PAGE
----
This past weekend my wife and I made a trip down to the Great Dismal Swamp National Wildlife Refuge.  The swamp is a 112,000 acre refuge straddling the Virginia - North Carolina border.  While there are several access points including great paddling access from the east, we decided to try Jericho Ditch.  All of the trails are along old drainage ditches for the swamp and are in long straight lines. We have only been to Jericho Ditch twice before, both for guided bird walks.  Our main purpose was to bird and try to catch some of the spring migrants before the woods leaved out and you couldn't see anything any more.  That's been the problem in the past, the woods are so dense that as soon as the leaves come out you can't see more than a few feet into them. So you can hear a lot of birds but seeing them is difficult.  And our bird call skill just isn't up to it.  And while we are at least a month earlier than we have been past years, there was still enough growth to give the birds plenty of cover.  We heard much more than we saw.  Nonetheless, there was a nice list of birds that we could either identify by sound (like the Red-wing Blackbirds and Prairie Warbler)  or did manage to get a glimpse of (like the Common Yellowthroat and Wood Duck).

After a few hours the birds became quiet so we turned back to get our camera.  There were quite a few things in bloom that we wanted to capture.  Almost back to the car we starting hearing an unusual bird song from close by.  After a few minutes of inspection we finally saw a rather nondescript song bird with a bit of yellow wash on the sides, an olive green back and  either spectacles or an eye-ring.  It wouldn't stay still and in the open long enough to get a good look at the head.  It finally dropped down in the brush and stopped singing before we could agree on an identification.  It would have to remain a nice song without a name for the singer.
 After taking a water break and getting our camera gear we headed back down the ditch trail.  I stopped early on for a tree in bud while my wife continued on down for a few blooms she had seen.  As I was stowing my gear I heard that song again.  This time the bird popped out into a leafless tree close by.  I grabbed my binoculars and got a descent view.  I could see a strong yellow line leading back to the eye.  Quickly changing lens for my telephoto, I managed a few diagnostic shots.  And when it stayed out in the open singing, I hurried back to get my tripod and managed a few better shots.  It was still far off (do I need an even longer lens???) but they are descent shots.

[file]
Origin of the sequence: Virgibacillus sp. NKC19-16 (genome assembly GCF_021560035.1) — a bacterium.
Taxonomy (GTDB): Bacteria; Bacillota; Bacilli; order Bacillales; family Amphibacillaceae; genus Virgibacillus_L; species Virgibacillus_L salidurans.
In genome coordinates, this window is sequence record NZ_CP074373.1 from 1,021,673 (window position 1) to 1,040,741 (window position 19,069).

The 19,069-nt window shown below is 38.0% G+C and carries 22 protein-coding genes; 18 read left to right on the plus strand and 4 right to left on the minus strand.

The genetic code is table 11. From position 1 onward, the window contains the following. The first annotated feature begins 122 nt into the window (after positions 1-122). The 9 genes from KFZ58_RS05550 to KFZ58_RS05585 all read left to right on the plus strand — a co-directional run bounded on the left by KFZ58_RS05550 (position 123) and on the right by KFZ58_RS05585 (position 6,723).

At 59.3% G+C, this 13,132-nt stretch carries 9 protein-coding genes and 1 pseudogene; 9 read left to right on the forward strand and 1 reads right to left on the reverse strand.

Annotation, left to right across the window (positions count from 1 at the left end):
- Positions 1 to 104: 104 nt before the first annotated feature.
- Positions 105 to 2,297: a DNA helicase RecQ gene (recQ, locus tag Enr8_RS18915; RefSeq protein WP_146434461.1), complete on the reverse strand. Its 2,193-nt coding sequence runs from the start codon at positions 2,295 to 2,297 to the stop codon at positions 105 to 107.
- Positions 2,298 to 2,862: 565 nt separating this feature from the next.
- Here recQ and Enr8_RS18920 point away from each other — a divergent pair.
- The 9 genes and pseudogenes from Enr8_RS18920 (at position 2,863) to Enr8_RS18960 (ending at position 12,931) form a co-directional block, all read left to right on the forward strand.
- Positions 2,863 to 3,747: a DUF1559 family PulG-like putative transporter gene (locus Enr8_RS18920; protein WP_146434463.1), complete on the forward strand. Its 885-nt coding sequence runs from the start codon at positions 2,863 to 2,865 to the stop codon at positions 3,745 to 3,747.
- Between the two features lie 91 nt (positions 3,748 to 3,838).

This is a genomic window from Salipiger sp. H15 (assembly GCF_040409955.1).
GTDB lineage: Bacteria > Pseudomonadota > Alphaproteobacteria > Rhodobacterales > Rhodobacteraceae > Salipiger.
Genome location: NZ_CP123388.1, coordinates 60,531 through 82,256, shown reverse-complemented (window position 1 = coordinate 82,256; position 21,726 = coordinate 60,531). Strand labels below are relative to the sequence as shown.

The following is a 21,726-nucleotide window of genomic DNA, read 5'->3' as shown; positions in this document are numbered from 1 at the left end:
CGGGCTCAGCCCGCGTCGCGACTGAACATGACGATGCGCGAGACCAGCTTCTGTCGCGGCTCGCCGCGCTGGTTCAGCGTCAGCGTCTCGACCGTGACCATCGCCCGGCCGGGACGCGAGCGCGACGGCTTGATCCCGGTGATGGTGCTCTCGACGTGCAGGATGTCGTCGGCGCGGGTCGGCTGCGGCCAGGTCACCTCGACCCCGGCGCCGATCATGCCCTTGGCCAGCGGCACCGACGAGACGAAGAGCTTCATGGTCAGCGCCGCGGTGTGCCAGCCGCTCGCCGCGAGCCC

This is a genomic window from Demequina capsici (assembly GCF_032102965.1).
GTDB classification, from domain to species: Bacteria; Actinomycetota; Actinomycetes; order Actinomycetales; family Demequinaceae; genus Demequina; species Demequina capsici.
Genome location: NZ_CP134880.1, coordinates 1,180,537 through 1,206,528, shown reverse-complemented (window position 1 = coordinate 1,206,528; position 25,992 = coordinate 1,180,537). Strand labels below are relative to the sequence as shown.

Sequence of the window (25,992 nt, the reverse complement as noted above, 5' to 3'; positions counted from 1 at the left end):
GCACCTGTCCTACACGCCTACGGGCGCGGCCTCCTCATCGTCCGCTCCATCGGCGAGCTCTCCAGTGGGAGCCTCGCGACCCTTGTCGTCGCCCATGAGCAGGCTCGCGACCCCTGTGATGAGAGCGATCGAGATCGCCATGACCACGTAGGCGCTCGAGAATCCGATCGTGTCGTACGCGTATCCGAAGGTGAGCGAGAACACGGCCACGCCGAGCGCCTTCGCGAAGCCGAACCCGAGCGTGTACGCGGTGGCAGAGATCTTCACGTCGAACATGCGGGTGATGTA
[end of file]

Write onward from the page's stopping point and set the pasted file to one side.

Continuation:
White-eyed Vireo
 There were a number of nice flowers in bloom.  There were several of this fleabane that was along the trail side.  There were also some pretty little yellow flowers growing down close to the ground.

Fleabane (Erigeron sp?)
After a few more stops I eventually caught up with my wife who was busy taking pictures of these gorgeous native azaleas.  I was able to use my telephoto lens with an extension tube to get these rather "close-up" pictures from a distance.  I was also lucky that the far bank of the ditch was in shade giving the wonderful black background.

While photographing the azeleas, my wife pointed out the butterfly attractor.  We had been seeing a lot of butterflies since starting our walk back to get our camera in the morning.  There were dozens of Pearl Crescents, Tiger Swallowtails, Zebra Swallowtails, Palamedes Swallowtails, Little Azures and dozens of even smaller ones we didn't identify.  I eventually had at least 10 Zebra Swallowtails on the little pile (see my wife's blog to find out what the pile was).

Our eventual goal was to make it back to a Luna Moth we had seen right before turning back earlier.  It was still hanging on a little stick out over the drainage canal.  Again, the shadows in the background really helped the photography.
 And to top it off, there was this beautiful Palamedes Swallowtail sitting in the middle of the trail right next to the Luna Moth.

All in all, it was a great day out.  Perhaps not as many birds as we might have hoped for but wonderful nature and some fabulous photography opportunities.